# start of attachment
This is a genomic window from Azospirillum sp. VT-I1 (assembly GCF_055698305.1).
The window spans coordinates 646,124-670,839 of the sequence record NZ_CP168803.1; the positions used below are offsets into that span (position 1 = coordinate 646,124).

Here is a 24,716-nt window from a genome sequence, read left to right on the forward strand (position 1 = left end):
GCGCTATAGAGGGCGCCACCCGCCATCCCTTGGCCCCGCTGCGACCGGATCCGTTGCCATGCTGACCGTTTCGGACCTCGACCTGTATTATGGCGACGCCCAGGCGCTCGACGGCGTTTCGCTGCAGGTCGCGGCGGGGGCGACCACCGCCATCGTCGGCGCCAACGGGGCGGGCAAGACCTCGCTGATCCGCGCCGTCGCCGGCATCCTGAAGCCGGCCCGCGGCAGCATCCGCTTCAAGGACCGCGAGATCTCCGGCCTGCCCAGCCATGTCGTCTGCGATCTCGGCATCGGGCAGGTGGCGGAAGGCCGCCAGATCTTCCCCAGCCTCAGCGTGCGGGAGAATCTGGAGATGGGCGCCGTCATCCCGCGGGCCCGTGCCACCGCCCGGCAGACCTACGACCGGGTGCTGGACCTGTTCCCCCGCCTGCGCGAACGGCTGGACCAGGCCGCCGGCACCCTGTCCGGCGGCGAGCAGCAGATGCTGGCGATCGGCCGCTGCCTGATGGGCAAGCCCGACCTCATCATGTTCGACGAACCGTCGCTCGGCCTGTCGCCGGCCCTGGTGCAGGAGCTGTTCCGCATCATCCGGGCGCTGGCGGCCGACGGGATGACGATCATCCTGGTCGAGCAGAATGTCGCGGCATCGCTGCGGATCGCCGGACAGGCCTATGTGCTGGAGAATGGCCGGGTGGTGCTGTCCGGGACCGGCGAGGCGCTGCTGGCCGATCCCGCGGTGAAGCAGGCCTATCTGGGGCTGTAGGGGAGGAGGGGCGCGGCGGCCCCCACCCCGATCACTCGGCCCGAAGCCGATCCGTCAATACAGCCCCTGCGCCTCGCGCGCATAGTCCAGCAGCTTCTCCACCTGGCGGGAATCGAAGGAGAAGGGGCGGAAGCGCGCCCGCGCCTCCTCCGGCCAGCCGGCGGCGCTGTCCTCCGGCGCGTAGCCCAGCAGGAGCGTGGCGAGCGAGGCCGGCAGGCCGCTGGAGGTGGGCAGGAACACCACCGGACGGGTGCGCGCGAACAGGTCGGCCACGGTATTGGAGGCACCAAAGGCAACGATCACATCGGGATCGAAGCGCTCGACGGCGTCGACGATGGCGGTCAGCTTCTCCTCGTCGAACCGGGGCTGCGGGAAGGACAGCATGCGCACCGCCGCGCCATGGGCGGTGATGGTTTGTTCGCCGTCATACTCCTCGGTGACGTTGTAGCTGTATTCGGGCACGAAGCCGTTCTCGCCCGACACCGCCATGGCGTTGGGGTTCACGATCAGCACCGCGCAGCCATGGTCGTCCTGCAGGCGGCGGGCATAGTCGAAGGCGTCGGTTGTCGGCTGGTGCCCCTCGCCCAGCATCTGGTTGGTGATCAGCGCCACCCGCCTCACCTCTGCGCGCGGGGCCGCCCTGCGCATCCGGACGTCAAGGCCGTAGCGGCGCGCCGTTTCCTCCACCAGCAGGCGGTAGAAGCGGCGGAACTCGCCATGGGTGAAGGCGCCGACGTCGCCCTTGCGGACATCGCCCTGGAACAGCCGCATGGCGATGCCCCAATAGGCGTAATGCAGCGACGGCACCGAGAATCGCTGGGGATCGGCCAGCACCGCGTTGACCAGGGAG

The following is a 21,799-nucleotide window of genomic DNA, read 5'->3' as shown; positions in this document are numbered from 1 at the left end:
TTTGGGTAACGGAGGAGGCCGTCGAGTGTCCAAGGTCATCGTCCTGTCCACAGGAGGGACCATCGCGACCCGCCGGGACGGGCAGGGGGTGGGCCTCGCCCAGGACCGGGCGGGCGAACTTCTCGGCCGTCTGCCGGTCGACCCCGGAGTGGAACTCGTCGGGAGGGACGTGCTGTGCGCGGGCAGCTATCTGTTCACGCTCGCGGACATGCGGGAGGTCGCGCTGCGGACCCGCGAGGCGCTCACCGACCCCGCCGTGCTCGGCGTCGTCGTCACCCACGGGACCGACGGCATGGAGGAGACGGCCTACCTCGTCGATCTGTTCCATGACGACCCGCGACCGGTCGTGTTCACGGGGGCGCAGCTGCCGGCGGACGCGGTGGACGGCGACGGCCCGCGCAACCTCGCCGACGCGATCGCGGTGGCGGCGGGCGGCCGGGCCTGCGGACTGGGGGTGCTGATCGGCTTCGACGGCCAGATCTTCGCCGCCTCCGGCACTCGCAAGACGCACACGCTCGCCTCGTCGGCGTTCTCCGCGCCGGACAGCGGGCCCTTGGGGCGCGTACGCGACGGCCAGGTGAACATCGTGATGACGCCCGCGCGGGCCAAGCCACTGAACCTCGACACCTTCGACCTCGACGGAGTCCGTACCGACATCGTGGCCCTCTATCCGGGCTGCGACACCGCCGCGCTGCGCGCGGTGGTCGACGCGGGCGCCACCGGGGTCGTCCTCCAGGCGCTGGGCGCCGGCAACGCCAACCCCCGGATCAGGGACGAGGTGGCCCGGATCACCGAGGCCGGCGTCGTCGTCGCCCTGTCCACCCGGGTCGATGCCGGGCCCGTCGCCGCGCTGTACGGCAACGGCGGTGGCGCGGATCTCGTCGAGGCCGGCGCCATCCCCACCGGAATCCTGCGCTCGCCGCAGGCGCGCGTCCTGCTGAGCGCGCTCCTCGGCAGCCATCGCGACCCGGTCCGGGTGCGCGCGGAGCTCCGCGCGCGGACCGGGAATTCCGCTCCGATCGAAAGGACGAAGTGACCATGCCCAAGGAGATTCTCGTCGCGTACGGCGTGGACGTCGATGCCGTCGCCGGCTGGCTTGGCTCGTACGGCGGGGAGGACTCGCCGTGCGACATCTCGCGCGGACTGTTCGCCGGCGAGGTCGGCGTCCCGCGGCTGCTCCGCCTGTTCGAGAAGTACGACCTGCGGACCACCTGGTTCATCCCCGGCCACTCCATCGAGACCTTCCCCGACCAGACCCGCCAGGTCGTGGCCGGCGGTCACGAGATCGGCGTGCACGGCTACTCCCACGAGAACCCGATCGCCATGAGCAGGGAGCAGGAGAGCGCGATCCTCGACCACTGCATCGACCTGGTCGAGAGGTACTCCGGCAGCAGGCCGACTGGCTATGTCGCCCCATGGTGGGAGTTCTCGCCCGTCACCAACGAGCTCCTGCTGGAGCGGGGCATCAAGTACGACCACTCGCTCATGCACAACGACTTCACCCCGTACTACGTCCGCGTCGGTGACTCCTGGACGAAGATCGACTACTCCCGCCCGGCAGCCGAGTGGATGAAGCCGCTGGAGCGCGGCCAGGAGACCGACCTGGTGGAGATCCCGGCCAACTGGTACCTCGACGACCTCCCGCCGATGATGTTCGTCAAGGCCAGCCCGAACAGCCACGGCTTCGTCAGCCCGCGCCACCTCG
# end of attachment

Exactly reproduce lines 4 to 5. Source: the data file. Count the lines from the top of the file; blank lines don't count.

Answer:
GCGCTATAGAGGGCGCCACCCGCCATCCCTTGGCCCCGCTGCGACCGGATCCGTTGCCATGCTGACCGTTTCGGACCTCGACCTGTATTATGGCGACGCCCAGGCGCTCGACGGCGTTTCGCTGCAGGTCGCGGCGGGGGCGACCACCGCCATCGTCGGCGCCAACGGGGCGGGCAAGACCTCGCTGATCCGCGCCGTCGCCGGCATCCTGAAGCCGGCCCGCGGCAGCATCCGCTTCAAGGACCGCGAGATCTCCGGCCTGCCCAGCCATGTCGTCTGCGATCTCGGCATCGGGCAGGTGGCGGAAGGCCGCCAGATCTTCCCCAGCCTCAGCGTGCGGGAGAATCTGGAGATGGGCGCCGTCATCCCGCGGGCCCGTGCCACCGCCCGGCAGACCTACGACCGGGTGCTGGACCTGTTCCCCCGCCTGCGCGAACGGCTGGACCAGGCCGCCGGCACCCTGTCCGGCGGCGAGCAGCAGATGCTGGCGATCGGCCGCTGCCTGATGGGCAAGCCCGACCTCATCATGTTCGACGAACCGTCGCTCGGCCTGTCGCCGGCCCTGGTGCAGGAGCTGTTCCGCATCATCCGGGCGCTGGCGGCCGACGGGATGACGATCATCCTGGTCGAGCAGAATGTCGCGGCATCGCTGCGGATCGCCGGACAGGCCTATGTGCTGGAGAATGGCCGGGTGGTGCTGTCCGGGACCGGCGAGGCGCTGCTGGCCGATCCCGCGGTGAAGCAGGCCTATCTGGGGCTGTAGGGGAGGAGGGGCGCGGCGGCCCCCACCCCGATCACTCGGCCCGAAGCCGATCCGTCAATACAGCCCCTGCGCCTCGCGCGCATAGTCCAGCAGCTTCTCCACCTGGCGGGAATCGAAGGAGAAGGGGCGGAAGCGCGCCCGCGCCTCCTCCGGCCAGCCGGCGGCGCTGTCCTCCGGCGCGTAGCCCAGCAGGAGCGTGGCGAGCGAGGCCGGCAGGCCGCTGGAGGTGGGCAGGAACACCACCGGACGGGTGCGCGCGAACAGGTCGGCCACGGTATTGGAGGCACCAAAGGCAACGATCACATCGGGATCGAAGCGCTCGACGGCGTCGACGATGGCGGTCAGCTTCTCCTCGTCGAACCGGGGCTGCGGGAAGGACAGCATGCGCACCGCCGCGCCATGGGCGGTGATGGTTTGTTCGCCGTCATACTCCTCGGTGACGTTGTAGCTGTATTCGGGCACGAAGCCGTTCTCGCCCGACACCGCCATGGCGTTGGGGTTCACGATCAGCACCGCGCAGCCATGGTCGTCCTGCAGGCGGCGGGCATAGTCGAAGGCGTCGGTTGTCGGCTGGTGCCCCTCGCCCAGCATCTGGTTGGTGATCAGCGCCACCCGCCTCACCTCTGCGCGCGGGGCCGCCCTGCGCATCCGGACGTCAAGGCCGTAGCGGCGCGCCGTTTCCTCCACCAGCAGGCGGTAGAAGCGGCGGAACTCGCCATGGGTGAAGGCGCCGACGTCGCCCTTGCGGACATCGCCCTGGAACAGCCGCATGGCGATGCCCCAATAGGCGTAATGCAGCGACGGCACCGAGAATCGCTGGGGATCGGCCAGCACCGCGTTGACCAGGGAG

The following is a 21,799-nucleotide window of genomic DNA, read 5'->3' as shown; positions in this document are numbered from 1 at the left end: